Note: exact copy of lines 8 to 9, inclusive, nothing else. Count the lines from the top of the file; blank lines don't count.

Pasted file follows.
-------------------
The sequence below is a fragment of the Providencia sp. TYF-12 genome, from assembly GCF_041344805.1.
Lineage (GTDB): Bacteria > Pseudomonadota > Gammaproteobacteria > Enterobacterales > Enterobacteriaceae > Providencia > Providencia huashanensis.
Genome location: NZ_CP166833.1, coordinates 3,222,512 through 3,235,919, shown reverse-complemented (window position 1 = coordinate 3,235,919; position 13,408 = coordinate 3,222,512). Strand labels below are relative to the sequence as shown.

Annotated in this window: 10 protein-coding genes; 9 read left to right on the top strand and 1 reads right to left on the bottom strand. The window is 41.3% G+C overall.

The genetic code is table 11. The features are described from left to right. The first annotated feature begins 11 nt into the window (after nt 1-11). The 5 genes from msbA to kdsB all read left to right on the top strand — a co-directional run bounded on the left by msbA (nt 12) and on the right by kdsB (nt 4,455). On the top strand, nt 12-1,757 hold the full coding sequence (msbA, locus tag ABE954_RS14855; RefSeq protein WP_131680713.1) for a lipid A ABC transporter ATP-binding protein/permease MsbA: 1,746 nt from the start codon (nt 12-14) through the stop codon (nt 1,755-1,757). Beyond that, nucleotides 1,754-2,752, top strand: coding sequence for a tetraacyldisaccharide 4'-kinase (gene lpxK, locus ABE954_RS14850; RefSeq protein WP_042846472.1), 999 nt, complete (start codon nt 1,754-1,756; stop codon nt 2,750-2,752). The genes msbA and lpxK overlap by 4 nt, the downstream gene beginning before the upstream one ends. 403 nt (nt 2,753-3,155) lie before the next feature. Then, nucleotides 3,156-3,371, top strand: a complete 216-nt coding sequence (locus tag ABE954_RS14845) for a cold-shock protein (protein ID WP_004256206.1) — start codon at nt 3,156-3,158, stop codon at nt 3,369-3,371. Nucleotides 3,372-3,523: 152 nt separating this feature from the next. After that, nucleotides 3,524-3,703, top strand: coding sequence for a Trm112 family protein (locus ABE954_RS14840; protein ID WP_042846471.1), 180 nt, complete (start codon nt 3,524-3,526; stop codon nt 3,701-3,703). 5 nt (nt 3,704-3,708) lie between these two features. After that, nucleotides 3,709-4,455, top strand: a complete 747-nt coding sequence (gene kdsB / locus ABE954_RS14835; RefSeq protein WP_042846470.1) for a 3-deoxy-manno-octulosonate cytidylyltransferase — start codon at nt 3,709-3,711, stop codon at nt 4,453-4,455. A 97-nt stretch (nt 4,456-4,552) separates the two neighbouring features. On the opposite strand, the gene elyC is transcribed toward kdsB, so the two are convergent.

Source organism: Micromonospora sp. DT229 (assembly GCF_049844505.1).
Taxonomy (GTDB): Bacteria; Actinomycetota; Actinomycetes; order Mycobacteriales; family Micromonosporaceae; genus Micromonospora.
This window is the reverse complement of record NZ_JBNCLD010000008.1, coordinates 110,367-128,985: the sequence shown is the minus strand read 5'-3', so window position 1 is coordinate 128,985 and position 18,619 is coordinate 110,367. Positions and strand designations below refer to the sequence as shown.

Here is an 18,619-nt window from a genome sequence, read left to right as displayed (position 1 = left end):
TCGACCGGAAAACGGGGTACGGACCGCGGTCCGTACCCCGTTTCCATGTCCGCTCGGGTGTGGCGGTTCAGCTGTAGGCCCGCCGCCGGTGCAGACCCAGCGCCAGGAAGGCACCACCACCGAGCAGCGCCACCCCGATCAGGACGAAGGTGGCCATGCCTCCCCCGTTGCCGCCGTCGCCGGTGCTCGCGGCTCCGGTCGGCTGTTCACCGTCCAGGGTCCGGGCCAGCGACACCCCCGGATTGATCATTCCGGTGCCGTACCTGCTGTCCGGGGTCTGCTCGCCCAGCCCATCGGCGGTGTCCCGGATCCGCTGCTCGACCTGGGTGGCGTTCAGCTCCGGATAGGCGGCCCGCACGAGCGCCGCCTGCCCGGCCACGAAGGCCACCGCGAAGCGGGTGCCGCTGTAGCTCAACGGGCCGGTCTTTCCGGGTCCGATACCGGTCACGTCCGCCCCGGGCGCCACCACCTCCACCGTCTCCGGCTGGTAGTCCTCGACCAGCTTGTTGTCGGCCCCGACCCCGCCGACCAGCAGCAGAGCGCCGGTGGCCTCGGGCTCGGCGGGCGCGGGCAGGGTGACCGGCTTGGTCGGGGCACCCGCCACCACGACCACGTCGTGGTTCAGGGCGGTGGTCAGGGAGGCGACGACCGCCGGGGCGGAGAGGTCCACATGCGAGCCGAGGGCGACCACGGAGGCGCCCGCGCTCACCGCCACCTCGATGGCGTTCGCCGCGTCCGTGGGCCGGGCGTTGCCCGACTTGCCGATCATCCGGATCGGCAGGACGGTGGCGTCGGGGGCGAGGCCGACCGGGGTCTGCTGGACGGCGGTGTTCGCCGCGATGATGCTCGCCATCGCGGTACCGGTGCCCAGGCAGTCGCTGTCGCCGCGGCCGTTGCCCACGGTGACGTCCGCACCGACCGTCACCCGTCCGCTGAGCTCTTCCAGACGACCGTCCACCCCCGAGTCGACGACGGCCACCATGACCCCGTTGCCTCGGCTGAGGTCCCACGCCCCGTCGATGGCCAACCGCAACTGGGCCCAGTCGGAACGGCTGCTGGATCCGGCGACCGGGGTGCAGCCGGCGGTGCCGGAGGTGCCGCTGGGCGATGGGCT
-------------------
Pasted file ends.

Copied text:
This window is the reverse complement of record NZ_JBNCLD010000008.1, coordinates 110,367-128,985: the sequence shown is the minus strand read 5'-3', so window position 1 is coordinate 128,985 and position 18,619 is coordinate 110,367. Positions and strand designations below refer to the sequence as shown.

Here is an 18,619-nt window from a genome sequence, read left to right as displayed (position 1 = left end):